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MEDAL MANIA!

Gold medallists Williams, Watson lead Jamaican medal flurry on Day Six at World Champs

Published:Friday | August 25, 2023 | 12:09 AMDaniel Wheeler/Staff Reporter
ABOVE: Jamaica’s Danielle Williams displays the national flag as she celebrates her World Championships win in the women’s 100m hurdles at the 2023 World Athletics Championships at the National Athletics Centre in Budapest, Hungary, yesterday.
ABOVE: Jamaica’s Danielle Williams displays the national flag as she celebrates her World Championships win in the women’s 100m hurdles at the 2023 World Athletics Championships at the National Athletics Centre in Budapest, Hungary, yesterday.
Jamaica’s Antonio Watson celebrates winning the men’s 400 metres final at the 2023 World Athletics Championships at the National Athletics Centre in Budapest, Hungary, yesterday. Watson won the gold medal with a time of 44.22 seconds.
Jamaica’s Antonio Watson celebrates winning the men’s 400 metres final at the 2023 World Athletics Championships at the National Athletics Centre in Budapest, Hungary, yesterday. Watson won the gold medal with a time of 44.22 seconds.
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BUDAPEST, Hungary

It’s been eight years but Danielle Williams is a World Champion again. And on the same day, Antonio Watson, a champion and medal winner throughout his junior career, has ascended to similar heights with his first senior global victory.

It was medal mania for Jamaica, which twice hit the jackpot on Day Six at the World Athletics Championships, capturing five medals in the space of an hour.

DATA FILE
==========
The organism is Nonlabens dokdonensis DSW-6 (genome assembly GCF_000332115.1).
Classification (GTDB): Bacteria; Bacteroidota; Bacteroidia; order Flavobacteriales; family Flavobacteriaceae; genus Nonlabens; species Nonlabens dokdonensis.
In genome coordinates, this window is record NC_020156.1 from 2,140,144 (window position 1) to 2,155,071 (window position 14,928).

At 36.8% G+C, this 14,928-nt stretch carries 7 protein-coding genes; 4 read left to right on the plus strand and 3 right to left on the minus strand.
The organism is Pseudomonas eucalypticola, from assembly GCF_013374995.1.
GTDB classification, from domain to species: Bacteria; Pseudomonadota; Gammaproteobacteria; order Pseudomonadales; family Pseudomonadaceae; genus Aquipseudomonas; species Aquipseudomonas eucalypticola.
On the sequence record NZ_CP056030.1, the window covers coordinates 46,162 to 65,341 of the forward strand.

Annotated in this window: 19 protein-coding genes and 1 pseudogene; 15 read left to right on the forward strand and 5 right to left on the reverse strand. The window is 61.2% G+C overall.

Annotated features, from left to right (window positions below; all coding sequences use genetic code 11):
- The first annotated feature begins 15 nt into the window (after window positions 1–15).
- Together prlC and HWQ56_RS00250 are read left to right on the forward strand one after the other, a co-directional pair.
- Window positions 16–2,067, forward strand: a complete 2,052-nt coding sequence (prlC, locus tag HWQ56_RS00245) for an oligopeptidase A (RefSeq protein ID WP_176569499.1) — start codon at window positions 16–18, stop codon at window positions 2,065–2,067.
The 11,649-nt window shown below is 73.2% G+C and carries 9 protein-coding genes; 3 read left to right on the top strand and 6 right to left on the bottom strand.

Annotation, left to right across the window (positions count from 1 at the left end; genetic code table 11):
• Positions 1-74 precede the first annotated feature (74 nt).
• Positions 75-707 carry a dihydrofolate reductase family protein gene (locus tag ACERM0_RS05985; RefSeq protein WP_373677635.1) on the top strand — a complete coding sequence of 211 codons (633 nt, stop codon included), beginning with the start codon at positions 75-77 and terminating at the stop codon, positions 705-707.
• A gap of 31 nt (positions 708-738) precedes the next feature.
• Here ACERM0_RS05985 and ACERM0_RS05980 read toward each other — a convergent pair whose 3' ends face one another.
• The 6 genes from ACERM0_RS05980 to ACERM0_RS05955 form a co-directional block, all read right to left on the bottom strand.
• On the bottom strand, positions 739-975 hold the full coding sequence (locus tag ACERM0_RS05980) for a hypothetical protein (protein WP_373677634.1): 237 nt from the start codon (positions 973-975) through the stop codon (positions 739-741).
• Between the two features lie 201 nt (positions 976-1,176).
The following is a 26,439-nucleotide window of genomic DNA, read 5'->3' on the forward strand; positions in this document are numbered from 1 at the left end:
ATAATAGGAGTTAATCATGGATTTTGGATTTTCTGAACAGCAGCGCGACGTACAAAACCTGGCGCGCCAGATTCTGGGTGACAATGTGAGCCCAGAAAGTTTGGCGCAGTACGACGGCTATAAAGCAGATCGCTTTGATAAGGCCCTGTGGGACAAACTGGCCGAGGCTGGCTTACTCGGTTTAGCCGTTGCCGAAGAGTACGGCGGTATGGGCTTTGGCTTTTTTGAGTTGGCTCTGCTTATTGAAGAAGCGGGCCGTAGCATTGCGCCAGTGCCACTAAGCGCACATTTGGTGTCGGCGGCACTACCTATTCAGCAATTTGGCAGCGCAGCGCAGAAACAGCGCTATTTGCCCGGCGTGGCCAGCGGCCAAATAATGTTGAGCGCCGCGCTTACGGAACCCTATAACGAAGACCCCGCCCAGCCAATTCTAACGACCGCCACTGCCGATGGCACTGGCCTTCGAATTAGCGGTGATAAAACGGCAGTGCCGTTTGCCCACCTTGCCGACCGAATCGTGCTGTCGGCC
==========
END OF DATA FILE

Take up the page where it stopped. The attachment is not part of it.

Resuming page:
Amid the medal flurry, Williams and Watson captured the country’s first gold medals of these championships, and both brought their respective journey full circle.

Williams, running in her second consecutive World Championships final from Lane One, stormed to the line and captured her second World Championships 100m hurdles title in a season’s best performance of 12.43 seconds.

She had first won the World Championships 100m hurdles in 2015 and would have felt justly rewarded after battling injuries all season in her efforts to make it to Budapest.

Olympic champion Jasmine Camacho Quinn of Puerto Rico was second in 12.44, and the United States’ Kendra Harrison was third in 12.46.

Running at her first senior World Championships, Ackera Nugent, Jamaica’s other qualifier in the final, was fifth in 12.61 seconds.

Former World champion Tobi Amusan of Nigeria finished sixth in 12.62 seconds.

Williams credited her coach’s final message to her, believing that compared to the other times when she would get chased down, she would not be caught this time

“I came here confident, knowing I could win. Especially after Wednesday’s semi-finals, (I knew) that I could win. I had to put together a solid race. And walking into the call room, coach said, “All year you have been getting out well, and they have been catching you. This is the moment when they are not going to catch you”. I walked in there believing that, and this is the result,” said Williams, referencing her long-time coach Lennox Graham, himself a stand-out junior Jamaica hurdler.

Williams, who is now the first Jamaican to win two World Championships 100m hurdles titles, said that from the moment she started her campaign, she knew she was capable of something special and relished the honour of bringing home Jamaica’s first gold at the meet.